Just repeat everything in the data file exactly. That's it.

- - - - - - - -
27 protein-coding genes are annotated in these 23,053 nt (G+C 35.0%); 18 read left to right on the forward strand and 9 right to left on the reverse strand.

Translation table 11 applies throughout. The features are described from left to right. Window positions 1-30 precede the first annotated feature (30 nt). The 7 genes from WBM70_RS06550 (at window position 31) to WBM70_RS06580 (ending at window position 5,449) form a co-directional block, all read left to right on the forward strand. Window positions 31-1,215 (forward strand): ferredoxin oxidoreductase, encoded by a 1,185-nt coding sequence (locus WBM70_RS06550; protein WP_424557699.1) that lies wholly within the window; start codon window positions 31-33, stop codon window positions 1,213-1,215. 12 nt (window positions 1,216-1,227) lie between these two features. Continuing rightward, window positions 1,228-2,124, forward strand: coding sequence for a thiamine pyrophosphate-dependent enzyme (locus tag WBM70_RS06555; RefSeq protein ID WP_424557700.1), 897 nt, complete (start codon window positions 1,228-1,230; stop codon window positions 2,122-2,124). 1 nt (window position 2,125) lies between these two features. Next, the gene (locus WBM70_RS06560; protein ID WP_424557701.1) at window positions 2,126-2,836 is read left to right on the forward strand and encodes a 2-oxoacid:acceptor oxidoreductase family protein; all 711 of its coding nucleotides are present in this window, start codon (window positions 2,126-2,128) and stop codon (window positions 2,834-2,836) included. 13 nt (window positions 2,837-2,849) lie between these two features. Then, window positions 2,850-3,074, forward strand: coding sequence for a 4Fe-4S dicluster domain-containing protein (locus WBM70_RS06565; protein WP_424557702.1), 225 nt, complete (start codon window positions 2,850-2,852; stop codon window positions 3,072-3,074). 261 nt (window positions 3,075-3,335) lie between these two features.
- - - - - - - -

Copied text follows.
27 protein-coding genes are annotated in these 23,053 nt (G+C 35.0%); 18 read left to right on the forward strand and 9 right to left on the reverse strand.

Translation table 11 applies throughout. The features are described from left to right. Window positions 1-30 precede the first annotated feature (30 nt). The 7 genes from WBM70_RS06550 (at window position 31) to WBM70_RS06580 (ending at window position 5,449) form a co-directional block, all read left to right on the forward strand. Window positions 31-1,215 (forward strand): ferredoxin oxidoreductase, encoded by a 1,185-nt coding sequence (locus WBM70_RS06550; protein WP_424557699.1) that lies wholly within the window; start codon window positions 31-33, stop codon window positions 1,213-1,215. 12 nt (window positions 1,216-1,227) lie between these two features. Continuing rightward, window positions 1,228-2,124, forward strand: coding sequence for a thiamine pyrophosphate-dependent enzyme (locus tag WBM70_RS06555; RefSeq protein ID WP_424557700.1), 897 nt, complete (start codon window positions 1,228-1,230; stop codon window positions 2,122-2,124). 1 nt (window position 2,125) lies between these two features. Next, the gene (locus WBM70_RS06560; protein ID WP_424557701.1) at window positions 2,126-2,836 is read left to right on the forward strand and encodes a 2-oxoacid:acceptor oxidoreductase family protein; all 711 of its coding nucleotides are present in this window, start codon (window positions 2,126-2,128) and stop codon (window positions 2,834-2,836) included. 13 nt (window positions 2,837-2,849) lie between these two features. Then, window positions 2,850-3,074, forward strand: coding sequence for a 4Fe-4S dicluster domain-containing protein (locus WBM70_RS06565; protein WP_424557702.1), 225 nt, complete (start codon window positions 2,850-2,852; stop codon window positions 3,072-3,074). 261 nt (window positions 3,075-3,335) lie between these two features.